Mobile mapping systems (MMSs) are based on advanced technologies for automatically collecting roadway inventory data. A host of advanced technologies, such as the Global Positioning System for collecting georeferencing data and digital cameras for collecting roadway data, are used in current MMSs. An MMS is driven on a subject roadway, collecting positional data and digital images of the roadway. Through photogrammetric software packages, roadway data are extracted from images. Although there have been studies evaluating the accuracy of positional data collected by MMSs, there have been limited studies of the descriptive data accuracy they provide. In this paper the results of an evaluation of the accuracy of descriptive inventory data collected by three different MMSs are discussed. Each system was tested in three different roadway environments, and five different types of inventory elements were included in each test. The accuracy of collected data was compared with ground truth data. Analysis of these data indicated that the roadway environment and the of inventory element affect the accuracy of descriptive inventory data collected by MMSs.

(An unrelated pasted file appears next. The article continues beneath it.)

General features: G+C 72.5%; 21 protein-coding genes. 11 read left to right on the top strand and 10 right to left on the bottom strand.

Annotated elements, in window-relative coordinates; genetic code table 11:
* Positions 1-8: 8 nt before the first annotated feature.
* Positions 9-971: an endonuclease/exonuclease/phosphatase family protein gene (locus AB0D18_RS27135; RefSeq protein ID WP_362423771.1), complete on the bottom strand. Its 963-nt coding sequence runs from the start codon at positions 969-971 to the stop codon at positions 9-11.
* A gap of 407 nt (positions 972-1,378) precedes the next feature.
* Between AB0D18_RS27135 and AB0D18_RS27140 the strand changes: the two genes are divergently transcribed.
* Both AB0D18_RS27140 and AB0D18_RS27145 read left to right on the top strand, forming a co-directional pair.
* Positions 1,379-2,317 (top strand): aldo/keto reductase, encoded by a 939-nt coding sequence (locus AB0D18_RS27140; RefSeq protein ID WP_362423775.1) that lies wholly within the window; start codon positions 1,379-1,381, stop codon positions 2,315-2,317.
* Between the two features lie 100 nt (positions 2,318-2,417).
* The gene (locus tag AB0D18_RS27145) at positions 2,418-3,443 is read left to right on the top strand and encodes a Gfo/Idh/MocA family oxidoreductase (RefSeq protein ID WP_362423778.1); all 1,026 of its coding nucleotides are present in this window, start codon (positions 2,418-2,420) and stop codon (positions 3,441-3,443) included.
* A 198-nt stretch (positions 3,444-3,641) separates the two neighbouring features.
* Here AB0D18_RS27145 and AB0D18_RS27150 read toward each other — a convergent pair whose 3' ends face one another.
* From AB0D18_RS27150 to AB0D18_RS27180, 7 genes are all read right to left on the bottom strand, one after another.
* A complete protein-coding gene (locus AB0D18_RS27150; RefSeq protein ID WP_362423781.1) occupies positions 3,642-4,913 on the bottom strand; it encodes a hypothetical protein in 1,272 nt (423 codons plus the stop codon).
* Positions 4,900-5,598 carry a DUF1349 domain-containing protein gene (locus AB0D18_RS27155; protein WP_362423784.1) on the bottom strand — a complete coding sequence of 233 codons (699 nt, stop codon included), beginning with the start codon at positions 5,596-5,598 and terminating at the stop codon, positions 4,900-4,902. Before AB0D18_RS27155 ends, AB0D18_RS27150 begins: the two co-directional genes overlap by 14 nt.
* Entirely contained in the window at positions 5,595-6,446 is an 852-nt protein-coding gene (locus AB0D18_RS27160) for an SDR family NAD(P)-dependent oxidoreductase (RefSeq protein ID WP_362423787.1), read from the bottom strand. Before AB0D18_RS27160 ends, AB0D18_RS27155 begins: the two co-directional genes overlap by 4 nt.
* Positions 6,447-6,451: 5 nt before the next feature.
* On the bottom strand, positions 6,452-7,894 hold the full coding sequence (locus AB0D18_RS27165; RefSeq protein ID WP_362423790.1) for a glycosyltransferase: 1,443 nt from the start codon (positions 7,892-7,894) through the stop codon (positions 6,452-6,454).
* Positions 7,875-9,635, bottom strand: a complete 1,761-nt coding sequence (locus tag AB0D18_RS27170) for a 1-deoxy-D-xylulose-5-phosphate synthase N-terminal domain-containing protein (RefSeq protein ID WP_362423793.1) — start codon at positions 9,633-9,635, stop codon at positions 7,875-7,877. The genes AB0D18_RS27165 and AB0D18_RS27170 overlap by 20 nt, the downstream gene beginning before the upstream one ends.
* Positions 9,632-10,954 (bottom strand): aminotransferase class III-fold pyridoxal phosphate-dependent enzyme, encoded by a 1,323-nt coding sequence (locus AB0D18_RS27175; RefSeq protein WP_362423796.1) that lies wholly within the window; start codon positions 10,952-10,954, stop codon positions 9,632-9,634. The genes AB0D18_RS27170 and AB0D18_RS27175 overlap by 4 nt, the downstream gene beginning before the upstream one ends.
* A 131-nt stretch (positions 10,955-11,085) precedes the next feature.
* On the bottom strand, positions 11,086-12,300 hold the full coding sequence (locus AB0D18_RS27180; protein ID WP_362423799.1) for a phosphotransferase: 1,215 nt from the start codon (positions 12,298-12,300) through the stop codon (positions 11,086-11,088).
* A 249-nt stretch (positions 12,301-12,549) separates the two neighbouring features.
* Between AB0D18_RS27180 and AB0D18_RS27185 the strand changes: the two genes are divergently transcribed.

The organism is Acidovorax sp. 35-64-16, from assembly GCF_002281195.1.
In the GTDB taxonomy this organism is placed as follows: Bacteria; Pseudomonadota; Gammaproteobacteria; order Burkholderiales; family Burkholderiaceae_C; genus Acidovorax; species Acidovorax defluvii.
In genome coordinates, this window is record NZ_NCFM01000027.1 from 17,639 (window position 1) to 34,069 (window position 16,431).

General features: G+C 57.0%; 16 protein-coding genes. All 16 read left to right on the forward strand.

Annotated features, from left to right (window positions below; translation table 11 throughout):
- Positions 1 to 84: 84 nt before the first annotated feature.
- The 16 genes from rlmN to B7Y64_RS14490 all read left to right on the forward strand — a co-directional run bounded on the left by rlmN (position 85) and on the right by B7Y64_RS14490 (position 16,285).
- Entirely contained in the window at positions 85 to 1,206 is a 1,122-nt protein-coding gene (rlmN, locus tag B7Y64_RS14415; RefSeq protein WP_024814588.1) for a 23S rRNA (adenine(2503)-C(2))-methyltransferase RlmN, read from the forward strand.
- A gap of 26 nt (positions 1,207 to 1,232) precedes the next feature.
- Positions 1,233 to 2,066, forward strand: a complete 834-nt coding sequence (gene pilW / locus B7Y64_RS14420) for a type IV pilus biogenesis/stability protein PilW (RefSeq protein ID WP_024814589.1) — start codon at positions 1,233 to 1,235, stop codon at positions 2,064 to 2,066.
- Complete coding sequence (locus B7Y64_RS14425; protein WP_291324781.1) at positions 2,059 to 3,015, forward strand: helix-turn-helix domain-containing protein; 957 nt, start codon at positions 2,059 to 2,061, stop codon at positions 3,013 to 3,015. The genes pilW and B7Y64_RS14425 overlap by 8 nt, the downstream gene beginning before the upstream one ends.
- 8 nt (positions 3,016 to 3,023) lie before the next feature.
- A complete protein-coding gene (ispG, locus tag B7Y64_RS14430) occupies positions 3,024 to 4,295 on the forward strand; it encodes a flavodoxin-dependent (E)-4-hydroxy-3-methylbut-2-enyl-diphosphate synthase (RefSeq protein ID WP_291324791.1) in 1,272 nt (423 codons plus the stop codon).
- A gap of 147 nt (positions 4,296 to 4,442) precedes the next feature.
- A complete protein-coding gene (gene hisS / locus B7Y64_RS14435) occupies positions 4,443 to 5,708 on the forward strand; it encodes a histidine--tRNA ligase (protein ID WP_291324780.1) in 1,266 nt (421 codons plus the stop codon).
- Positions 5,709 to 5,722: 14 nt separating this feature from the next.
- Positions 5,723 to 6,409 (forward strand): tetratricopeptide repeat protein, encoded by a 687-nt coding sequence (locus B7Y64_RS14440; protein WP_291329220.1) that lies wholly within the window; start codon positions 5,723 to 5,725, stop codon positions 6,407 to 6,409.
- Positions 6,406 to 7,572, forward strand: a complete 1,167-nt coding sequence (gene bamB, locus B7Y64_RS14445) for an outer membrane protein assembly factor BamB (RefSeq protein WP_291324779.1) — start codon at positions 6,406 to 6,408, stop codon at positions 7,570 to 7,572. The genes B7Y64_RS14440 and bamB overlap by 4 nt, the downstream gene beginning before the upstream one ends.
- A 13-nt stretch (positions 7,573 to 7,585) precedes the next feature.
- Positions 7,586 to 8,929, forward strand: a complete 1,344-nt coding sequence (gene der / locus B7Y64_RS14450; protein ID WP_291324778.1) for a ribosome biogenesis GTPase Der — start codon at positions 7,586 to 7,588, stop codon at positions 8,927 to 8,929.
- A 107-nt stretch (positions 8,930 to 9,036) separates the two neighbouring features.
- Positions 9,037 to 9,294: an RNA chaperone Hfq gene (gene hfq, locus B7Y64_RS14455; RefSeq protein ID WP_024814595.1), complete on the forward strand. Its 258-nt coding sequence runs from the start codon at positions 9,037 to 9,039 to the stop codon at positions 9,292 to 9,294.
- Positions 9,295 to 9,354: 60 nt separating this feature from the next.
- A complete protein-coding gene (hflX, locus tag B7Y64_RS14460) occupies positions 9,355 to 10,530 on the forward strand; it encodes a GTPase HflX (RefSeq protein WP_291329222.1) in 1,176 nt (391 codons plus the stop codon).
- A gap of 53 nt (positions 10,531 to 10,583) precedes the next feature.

|Original language||English (US)|
|Number of pages||6|
|Journal||Journal of Computing in Civil Engineering|
|State||Published - Jul 1 2000|
ASJC Scopus subject areas
- Civil and Structural Engineering
- Computer Science Applications